If the third season was wild, the fourth is a blast full of contradictions and contradictory moments. On the one hand, according to the creators of the utopian past, we don't even have mobile phones in 2003, but supercomputers are operating on Mars and rockets have a new propulsion system that makes it possible to cover the interplanetary distance in 14 days. If this is supposed to be a not-so-seriously taken space spy comedy that oscillates somewhere between 2001: A Space Odyssey and Cold War reverberations, then OK. As a serious alternative history of the space conquest, however, it's not even close, and both the first and second seasons had a great start. The third and fourth, on the other hand, are already veering in the wrong direction. What’s worth praise, however, are the Russian actors and the entire Roskosmos, with its typically cold, detached and dark Iron Curtain atmosphere.
Sadness and disappointment. At times, with the often empty and self-serving droning of Josephine and Napoleon, I thought I was watching a compilation of Bridgerton instead of Ridley Scott's new masterpiece. That's how bad Napoleon is dramaturgically: disjointed, inconsistent, fragmented in plot. Decently filmed bloody battles are interspersed with an odd, para-romantic level, and if you thought it would be saved by at least a rich factual-informative level, an analysis of the personality of the brilliant warlord, you are left halfway there – which may be the only reason to watch the director’s cut, to get a larger and more detailed overview of what Napoleon actually accomplished during his time. That is, assuming you accept the medium of film and don’t want to look at Wikipedia or history books. But I highly doubt it the director’s cut will give the film any specific shape or identity. Scott's worst historical major historical film, along with Robin Hood.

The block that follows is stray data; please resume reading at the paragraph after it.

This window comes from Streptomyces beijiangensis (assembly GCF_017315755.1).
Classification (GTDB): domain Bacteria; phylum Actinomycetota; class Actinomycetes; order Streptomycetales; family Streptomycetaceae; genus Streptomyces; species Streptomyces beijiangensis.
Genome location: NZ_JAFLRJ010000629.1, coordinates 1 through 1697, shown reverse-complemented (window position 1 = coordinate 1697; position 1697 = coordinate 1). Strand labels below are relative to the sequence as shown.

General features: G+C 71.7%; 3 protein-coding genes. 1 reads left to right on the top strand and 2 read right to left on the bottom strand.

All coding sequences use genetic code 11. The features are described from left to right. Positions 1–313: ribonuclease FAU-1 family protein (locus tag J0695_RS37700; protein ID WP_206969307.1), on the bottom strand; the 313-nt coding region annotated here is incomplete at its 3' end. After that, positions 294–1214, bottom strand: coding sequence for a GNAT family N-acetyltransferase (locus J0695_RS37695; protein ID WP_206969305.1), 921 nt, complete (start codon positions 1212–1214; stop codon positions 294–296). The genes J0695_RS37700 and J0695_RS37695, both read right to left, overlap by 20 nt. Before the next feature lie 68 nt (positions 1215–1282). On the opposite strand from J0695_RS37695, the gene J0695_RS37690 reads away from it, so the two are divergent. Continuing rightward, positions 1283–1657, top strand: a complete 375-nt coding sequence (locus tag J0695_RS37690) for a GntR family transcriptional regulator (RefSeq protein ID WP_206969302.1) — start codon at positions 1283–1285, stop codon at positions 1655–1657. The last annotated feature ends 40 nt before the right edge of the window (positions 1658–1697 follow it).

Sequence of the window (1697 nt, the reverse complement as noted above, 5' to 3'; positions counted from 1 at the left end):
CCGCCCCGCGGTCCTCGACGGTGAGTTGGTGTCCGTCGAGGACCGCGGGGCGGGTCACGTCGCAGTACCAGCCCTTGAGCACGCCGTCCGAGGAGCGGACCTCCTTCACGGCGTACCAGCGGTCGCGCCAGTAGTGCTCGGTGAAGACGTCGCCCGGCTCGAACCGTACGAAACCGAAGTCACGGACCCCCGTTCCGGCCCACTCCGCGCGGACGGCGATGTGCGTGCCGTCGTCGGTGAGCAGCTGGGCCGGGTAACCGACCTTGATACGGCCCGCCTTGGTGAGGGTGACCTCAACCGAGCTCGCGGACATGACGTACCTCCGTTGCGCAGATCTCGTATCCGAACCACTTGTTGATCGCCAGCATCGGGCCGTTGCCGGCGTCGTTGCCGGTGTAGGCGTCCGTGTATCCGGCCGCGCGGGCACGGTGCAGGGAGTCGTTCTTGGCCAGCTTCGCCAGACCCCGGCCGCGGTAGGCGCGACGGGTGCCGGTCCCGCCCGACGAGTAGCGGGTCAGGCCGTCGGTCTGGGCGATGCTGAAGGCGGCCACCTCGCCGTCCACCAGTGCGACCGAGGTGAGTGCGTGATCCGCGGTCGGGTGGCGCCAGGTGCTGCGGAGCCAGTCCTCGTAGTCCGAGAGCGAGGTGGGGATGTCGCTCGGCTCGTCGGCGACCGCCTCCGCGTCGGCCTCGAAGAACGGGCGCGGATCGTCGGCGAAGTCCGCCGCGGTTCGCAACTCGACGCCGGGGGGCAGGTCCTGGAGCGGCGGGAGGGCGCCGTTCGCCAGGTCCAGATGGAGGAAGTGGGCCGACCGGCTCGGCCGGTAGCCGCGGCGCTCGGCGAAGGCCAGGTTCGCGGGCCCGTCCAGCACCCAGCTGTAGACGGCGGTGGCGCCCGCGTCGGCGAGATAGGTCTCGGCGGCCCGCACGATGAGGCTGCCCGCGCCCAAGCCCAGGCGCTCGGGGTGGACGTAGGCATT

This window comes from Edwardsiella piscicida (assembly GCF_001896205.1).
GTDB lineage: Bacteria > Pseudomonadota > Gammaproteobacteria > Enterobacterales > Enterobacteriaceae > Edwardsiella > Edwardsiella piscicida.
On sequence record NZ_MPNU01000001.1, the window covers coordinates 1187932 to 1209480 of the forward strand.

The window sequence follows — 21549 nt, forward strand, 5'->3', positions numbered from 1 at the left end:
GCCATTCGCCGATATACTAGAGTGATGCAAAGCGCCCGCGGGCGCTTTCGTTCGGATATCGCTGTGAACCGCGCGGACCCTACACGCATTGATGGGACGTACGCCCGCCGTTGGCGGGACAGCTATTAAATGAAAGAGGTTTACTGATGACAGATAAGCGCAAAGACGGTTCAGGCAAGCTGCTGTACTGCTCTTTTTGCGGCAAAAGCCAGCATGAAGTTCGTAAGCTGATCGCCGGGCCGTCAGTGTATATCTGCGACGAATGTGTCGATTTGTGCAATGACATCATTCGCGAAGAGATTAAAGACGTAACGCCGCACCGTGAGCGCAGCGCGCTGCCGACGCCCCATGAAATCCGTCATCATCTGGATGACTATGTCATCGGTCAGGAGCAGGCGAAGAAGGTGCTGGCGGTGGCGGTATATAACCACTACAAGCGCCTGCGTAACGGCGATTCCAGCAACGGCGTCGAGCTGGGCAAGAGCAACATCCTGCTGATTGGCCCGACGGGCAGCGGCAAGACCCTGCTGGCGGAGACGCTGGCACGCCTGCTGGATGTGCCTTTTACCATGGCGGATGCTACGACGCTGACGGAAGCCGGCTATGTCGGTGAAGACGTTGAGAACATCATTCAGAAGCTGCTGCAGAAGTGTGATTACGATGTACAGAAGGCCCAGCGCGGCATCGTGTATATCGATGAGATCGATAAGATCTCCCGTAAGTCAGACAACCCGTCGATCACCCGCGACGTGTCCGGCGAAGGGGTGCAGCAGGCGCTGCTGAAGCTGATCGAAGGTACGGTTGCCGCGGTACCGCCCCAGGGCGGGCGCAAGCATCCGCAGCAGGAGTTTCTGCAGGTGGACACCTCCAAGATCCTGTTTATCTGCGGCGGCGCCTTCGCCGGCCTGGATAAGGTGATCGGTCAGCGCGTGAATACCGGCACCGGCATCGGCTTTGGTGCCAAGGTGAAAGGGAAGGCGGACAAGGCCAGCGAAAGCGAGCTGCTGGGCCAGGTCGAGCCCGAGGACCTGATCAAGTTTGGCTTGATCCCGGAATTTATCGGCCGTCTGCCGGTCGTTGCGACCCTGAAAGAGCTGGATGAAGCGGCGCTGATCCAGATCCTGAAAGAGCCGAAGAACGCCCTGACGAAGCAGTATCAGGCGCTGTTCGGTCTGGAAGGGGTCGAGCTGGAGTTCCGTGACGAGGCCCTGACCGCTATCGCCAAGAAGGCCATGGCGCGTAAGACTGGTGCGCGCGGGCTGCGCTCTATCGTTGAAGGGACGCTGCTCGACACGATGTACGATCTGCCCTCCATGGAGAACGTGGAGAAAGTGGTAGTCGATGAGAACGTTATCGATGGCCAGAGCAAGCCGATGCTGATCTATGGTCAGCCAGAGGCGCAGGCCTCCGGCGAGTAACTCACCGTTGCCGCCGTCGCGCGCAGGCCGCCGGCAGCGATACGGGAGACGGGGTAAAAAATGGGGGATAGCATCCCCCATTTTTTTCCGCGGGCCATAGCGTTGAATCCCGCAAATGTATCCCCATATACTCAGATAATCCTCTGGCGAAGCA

Kenneth Branagh continues with the same, generic whodunit that is a carbon copy of the previous one. Only instead of the sunny Nile Delta with its often overly digital Pyramids, we have mysterious Venice, specifically a gothic house full of strange sounds and untold secrets. Not a single moment is remarkable, not a single shot or sequence of events unpredictable. At least it is briskly told and with a few wannabe horror moments and a decent production design, and it also has a decent (meaning short) running time.